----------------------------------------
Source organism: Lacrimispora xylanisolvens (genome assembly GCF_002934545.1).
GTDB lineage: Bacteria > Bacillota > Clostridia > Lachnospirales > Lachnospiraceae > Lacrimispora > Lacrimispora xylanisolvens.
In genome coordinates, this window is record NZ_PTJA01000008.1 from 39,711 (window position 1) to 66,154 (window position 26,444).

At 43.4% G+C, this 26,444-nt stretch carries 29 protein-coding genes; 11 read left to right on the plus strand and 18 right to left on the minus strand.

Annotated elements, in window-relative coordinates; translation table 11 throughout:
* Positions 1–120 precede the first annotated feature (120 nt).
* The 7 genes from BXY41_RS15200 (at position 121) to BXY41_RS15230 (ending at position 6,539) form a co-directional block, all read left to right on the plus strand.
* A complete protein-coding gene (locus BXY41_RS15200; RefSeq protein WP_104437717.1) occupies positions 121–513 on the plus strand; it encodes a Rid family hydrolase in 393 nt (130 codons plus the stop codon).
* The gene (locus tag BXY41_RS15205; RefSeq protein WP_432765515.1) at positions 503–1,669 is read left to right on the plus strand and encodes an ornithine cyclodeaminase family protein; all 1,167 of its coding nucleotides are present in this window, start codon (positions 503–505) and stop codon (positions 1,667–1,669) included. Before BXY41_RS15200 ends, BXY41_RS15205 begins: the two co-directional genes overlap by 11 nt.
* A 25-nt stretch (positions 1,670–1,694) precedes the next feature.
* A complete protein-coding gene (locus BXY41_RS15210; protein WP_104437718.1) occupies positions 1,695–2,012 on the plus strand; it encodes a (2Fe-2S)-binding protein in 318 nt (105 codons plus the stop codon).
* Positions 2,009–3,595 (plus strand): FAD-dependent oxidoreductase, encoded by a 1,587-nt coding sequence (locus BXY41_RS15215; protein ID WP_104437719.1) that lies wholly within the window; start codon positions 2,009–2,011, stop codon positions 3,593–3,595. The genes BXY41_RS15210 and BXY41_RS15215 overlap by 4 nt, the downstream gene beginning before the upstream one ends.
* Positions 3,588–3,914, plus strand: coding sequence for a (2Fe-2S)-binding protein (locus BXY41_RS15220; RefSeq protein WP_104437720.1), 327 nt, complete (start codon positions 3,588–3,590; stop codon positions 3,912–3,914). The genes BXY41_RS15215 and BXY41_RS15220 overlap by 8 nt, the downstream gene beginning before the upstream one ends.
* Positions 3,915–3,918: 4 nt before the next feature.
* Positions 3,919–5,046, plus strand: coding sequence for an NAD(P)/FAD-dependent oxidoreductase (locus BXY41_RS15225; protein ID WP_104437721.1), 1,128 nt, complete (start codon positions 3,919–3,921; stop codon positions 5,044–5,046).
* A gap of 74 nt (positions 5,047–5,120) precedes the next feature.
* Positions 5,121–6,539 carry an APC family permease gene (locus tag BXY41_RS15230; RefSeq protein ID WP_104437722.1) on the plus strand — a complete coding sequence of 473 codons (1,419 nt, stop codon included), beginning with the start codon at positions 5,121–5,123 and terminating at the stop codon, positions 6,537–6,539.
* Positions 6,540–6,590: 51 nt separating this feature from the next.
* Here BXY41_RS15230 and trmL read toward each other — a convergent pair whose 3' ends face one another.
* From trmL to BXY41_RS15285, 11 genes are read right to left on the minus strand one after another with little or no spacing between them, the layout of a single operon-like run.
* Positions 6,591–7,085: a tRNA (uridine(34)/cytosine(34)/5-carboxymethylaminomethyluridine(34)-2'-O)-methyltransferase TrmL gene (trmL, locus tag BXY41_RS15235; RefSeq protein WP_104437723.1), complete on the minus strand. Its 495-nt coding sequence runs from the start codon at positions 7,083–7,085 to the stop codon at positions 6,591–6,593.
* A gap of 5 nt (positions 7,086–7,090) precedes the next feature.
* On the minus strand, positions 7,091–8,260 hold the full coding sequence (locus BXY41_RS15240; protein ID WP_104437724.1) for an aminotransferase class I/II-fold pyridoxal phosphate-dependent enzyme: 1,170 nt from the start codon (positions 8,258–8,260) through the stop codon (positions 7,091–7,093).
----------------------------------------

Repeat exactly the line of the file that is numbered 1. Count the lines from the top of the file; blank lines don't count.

Source organism: Lacrimispora xylanisolvens (genome assembly GCF_002934545.1).